Based on such a construction as described above, the operating arms 70 and 70 can be opened and closed in distance between them by operation of the cylinder 73 while they are disposed for rocking motion in upward and downward directions and also for movement in forward and backward directions by way of the base frame 74 by operation of the cylinder 81 and the cylinder 85.

The pair of operating arms 70 and 70 described above have chuck members 90 and 90 individually supported at opposing end portions 70a and 70a thereof for rotation by means of support shafts 91 and 91 for grasping an outer periphery of a cone package P. The chuck members 90 have mounted thereon chuck pieces 92 and 92 which individually make pairs in forward and backward directions of inner faces in a spaced relationship by a distance corresponding to a size of a cone package P to be handled. Each of the chuck pieces 92 is chamfered so as to have an arcuate section and has a taper in a longitudinal direction corresponding to an outer conical peripheral face of a cone package P.

Then, as a rotating means for turning over the chuck members 90, a bidirectional rotary cylinder 93 is provided on an outer side of an end portion 70a, in this instance, of one of the operating arms 70 so that the support shaft 91 of the one chuck member 90 may be driven by the cylinder 93 to rotate the chuck member 90 within the range of 180 degrees in the opposite directions. Further, belts 95 and 95 are stretched between and around pulleys provided the support shafts 91 and 91 on the opposite sides and the guide shaft 71 (supported for rotation on the operating arms 70 and 70 by way of bearings 94 and 94), and using the belts 95 and 95 and the guide shaft 71 as a rotation transmitting mechanism, the support shaft 91 on the opposite side (supported on a bearing 96) is rotated to rotate the chuck members 90 and 90 on the opposite sides in a synchronized relationship. It is to be noted that reference numeral 97 denotes a stopper disposed on either side of each of the chuck members 90, and a side projection 90a of each of the chuck members 90 is abutted with the stopper 97 to limit forward and reverse turning over phases of the same.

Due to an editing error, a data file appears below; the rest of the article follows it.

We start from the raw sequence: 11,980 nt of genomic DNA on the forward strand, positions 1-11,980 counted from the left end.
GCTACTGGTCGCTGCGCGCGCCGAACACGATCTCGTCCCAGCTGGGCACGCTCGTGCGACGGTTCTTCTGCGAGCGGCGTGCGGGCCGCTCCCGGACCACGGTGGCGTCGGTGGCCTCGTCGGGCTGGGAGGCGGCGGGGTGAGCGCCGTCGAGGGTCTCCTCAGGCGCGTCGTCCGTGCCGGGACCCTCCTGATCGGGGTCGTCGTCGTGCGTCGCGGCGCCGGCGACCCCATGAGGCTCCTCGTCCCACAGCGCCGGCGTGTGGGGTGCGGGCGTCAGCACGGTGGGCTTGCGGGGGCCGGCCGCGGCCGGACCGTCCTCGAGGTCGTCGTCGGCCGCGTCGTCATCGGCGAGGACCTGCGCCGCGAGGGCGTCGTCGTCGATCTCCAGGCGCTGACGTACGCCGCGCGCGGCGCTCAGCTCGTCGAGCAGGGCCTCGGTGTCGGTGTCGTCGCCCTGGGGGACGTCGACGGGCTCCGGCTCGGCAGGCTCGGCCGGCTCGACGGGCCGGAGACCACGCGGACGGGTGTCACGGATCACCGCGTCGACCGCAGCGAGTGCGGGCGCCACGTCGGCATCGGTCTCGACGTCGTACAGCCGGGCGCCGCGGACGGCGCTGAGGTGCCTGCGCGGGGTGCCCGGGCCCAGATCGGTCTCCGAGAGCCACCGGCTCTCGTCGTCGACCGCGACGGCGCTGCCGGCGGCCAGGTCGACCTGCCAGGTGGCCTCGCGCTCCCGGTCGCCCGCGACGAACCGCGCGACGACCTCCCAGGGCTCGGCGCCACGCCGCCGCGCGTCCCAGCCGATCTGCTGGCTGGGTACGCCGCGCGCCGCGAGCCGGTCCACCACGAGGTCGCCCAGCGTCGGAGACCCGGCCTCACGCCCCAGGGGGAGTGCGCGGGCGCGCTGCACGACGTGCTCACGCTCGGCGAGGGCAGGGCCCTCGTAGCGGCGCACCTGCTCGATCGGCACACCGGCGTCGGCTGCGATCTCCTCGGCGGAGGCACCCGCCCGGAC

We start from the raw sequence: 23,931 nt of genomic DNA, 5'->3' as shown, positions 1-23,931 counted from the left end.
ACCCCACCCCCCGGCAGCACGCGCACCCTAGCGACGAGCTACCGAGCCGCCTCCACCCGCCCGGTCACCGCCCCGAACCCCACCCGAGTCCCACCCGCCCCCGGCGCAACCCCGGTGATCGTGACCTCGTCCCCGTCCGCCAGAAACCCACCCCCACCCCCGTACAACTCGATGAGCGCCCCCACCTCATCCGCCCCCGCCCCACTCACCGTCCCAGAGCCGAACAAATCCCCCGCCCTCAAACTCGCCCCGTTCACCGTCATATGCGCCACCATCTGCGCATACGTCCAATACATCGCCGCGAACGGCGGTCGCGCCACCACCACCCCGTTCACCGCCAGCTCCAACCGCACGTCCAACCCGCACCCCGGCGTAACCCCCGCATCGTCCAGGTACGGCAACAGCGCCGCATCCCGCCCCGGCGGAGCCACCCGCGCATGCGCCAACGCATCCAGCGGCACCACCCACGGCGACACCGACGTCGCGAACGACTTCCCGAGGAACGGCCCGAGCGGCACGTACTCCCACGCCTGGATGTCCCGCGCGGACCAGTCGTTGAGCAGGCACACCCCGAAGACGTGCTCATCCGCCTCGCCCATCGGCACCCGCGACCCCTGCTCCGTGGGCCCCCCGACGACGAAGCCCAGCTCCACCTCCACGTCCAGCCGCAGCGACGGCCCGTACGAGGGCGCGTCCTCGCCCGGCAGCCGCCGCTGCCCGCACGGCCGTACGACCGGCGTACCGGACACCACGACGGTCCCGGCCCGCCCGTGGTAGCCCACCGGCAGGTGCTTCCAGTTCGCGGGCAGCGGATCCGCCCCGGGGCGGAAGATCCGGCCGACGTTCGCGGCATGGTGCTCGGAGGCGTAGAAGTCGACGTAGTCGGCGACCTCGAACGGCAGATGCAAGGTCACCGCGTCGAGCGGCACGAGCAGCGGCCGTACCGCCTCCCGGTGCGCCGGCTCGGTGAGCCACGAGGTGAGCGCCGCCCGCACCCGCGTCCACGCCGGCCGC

The removing device 15 is constituted such that, when it is in an inoperative position indicated by solid lines in FIG. 9, a lower face of the base frame 74 abuts with a stopper 99 on a frame 98 provided uprightly at a front end portion of the base 75 so that the operating arms 70 and 70 are held in a horizontal posture. Meanwhile, the support arms 76 and 76 abut at rear end faces thereof with stoppers 100 and 100 provided projectingly obliquely upwardly from the upper frame 75b of the base 75 so that it is held stably in a predetermined inclined posture. Further, when the operating arms 70 and 70 are rocked up, a stopper 89 provided at the upper end portion of the support arm 36 defines the rocking angle of the operating arms 70 and 70.

It is to be noted that the aligning conveyor 14 to which the removing device 15 removes cone packages P has a common structure to the aligning conveyor 5 except a different point that it has implanted thereon pegs for fitting packages P thereon in an erect posture PA and pegs for fitting packages P thereon in an inverted posture PB. In particular, a conveyor belt 107 is stretched around and circulated by a pulley 106 which is driven by way of a chain 105 by a motor 104 accommodated in a base 103, and erect pegs 101 and inverted pegs 102 having a tapering profile for fitting a cone package P in an inverted posture PB thereon are fixedly provided in a predetermined spaced relationship on the conveyor belt 107.

If the package removing device 15 having such a construction as described above is utilized, then a cone package P which is fitted in an erect posture PA on a tray 9 and transported on the stock conveyor 13 can be held between and grasped by the chuck members 90 and 90 provided for rotation at the end portions of the operating arms 70 and 70 and can be transferred with certainty to a peg 101 or 102 of the aligning conveyor 14 while maintaining its posture or after changing its posture freely into a turned over inverted posture PB. Then, cone packages P transferred to the aligning conveyor 14 are successively fed to and aligned at a predetermined location by intermittent feeding of the aligning conveyor 14 synchronized with delivery of the packages P.

Chuck Device of Package Feeding Truck